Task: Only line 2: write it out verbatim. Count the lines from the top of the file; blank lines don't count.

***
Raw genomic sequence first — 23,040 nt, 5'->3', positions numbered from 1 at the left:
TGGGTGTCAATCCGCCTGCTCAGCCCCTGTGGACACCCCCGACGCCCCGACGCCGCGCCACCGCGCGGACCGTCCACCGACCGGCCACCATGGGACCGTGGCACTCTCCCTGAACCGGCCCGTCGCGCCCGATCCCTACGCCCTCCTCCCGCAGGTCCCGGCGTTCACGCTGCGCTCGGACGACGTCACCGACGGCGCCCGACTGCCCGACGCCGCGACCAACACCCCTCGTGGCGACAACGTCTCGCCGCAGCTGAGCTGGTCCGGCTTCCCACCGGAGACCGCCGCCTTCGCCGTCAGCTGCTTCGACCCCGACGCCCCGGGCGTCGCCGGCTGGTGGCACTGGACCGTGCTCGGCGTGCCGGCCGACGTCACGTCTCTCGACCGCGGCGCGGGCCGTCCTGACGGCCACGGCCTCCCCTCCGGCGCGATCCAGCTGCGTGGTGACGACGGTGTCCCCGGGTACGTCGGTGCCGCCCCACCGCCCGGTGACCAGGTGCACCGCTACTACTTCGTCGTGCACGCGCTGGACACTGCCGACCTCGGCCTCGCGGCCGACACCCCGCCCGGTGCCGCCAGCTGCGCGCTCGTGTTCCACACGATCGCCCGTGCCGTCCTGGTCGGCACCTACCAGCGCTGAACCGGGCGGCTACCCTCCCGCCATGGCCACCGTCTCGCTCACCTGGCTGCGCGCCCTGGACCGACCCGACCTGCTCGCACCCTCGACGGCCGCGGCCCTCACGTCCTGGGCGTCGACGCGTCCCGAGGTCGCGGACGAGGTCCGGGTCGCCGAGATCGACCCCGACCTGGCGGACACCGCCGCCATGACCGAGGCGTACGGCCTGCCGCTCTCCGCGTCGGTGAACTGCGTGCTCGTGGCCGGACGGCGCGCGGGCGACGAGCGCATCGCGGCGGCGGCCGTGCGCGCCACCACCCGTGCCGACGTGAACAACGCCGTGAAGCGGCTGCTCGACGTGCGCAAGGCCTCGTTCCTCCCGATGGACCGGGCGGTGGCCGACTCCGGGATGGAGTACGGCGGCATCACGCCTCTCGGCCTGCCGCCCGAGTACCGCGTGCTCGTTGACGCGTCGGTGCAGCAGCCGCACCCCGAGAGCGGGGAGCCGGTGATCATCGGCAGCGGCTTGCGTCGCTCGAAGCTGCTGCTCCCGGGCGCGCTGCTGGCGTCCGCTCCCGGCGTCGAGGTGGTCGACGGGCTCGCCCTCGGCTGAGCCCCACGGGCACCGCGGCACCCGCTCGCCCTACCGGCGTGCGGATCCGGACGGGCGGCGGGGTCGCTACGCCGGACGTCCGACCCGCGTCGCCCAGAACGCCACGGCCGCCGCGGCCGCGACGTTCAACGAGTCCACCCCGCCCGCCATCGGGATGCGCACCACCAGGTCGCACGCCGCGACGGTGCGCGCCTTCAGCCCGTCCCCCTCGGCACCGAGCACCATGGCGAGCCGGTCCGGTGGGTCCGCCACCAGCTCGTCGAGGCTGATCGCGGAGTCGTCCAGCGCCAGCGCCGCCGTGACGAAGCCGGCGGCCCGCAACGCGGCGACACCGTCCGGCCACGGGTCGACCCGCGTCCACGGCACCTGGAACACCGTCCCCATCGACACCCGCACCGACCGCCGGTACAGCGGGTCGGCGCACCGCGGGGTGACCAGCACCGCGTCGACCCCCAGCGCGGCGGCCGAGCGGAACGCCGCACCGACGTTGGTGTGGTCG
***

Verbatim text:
TGGGTGTCAATCCGCCTGCTCAGCCCCTGTGGACACCCCCGACGCCCCGACGCCGCGCCACCGCGCGGACCGTCCACCGACCGGCCACCATGGGACCGTGGCACTCTCCCTGAACCGGCCCGTCGCGCCCGATCCCTACGCCCTCCTCCCGCAGGTCCCGGCGTTCACGCTGCGCTCGGACGACGTCACCGACGGCGCCCGACTGCCCGACGCCGCGACCAACACCCCTCGTGGCGACAACGTCTCGCCGCAGCTGAGCTGGTCCGGCTTCCCACCGGAGACCGCCGCCTTCGCCGTCAGCTGCTTCGACCCCGACGCCCCGGGCGTCGCCGGCTGGTGGCACTGGACCGTGCTCGGCGTGCCGGCCGACGTCACGTCTCTCGACCGCGGCGCGGGCCGTCCTGACGGCCACGGCCTCCCCTCCGGCGCGATCCAGCTGCGTGGTGACGACGGTGTCCCCGGGTACGTCGGTGCCGCCCCACCGCCCGGTGACCAGGTGCACCGCTACTACTTCGTCGTGCACGCGCTGGACACTGCCGACCTCGGCCTCGCGGCCGACACCCCGCCCGGTGCCGCCAGCTGCGCGCTCGTGTTCCACACGATCGCCCGTGCCGTCCTGGTCGGCACCTACCAGCGCTGAACCGGGCGGCTACCCTCCCGCCATGGCCACCGTCTCGCTCACCTGGCTGCGCGCCCTGGACCGACCCGACCTGCTCGCACCCTCGACGGCCGCGGCCCTCACGTCCTGGGCGTCGACGCGTCCCGAGGTCGCGGACGAGGTCCGGGTCGCCGAGATCGACCCCGACCTGGCGGACACCGCCGCCATGACCGAGGCGTACGGCCTGCCGCTCTCCGCGTCGGTGAACTGCGTGCTCGTGGCCGGACGGCGCGCGGGCGACGAGCGCATCGCGGCGGCGGCCGTGCGCGCCACCACCCGTGCCGACGTGAACAACGCCGTGAAGCGGCTGCTCGACGTGCGCAAGGCCTCGTTCCTCCCGATGGACCGGGCGGTGGCCGACTCCGGGATGGAGTACGGCGGCATCACGCCTCTCGGCCTGCCGCCCGAGTACCGCGTGCTCGTTGACGCGTCGGTGCAGCAGCCGCACCCCGAGAGCGGGGAGCCGGTGATCATCGGCAGCGGCTTGCGTCGCTCGAAGCTGCTGCTCCCGGGCGCGCTGCTGGCGTCCGCTCCCGGCGTCGAGGTGGTCGACGGGCTCGCCCTCGGCTGAGCCCCACGGGCACCGCGGCACCCGCTCGCCCTACCGGCGTGCGGATCCGGACGGGCGGCGGGGTCGCTACGCCGGACGTCCGACCCGCGTCGCCCAGAACGCCACGGCCGCCGCGGCCGCGACGTTCAACGAGTCCACCCCGCCCGCCATCGGGATGCGCACCACCAGGTCGCACGCCGCGACGGTGCGCGCCTTCAGCCCGTCCCCCTCGGCACCGAGCACCATGGCGAGCCGGTCCGGTGGGTCCGCCACCAGCTCGTCGAGGCTGATCGCGGAGTCGTCCAGCGCCAGCGCCGCCGTGACGAAGCCGGCGGCCCGCAACGCGGCGACACCGTCCGGCCACGGGTCGACCCGCGTCCACGGCACCTGGAACACCGTCCCCATCGACACCCGCACCGACCGCCGGTACAGCGGGTCGGCGCACCGCGGGGTGACCAGCACCGCGTCGACCCCCAGCGCGGCGGCCGAGCGGAACGCCGCACCGACGTTGGTGTGGTCG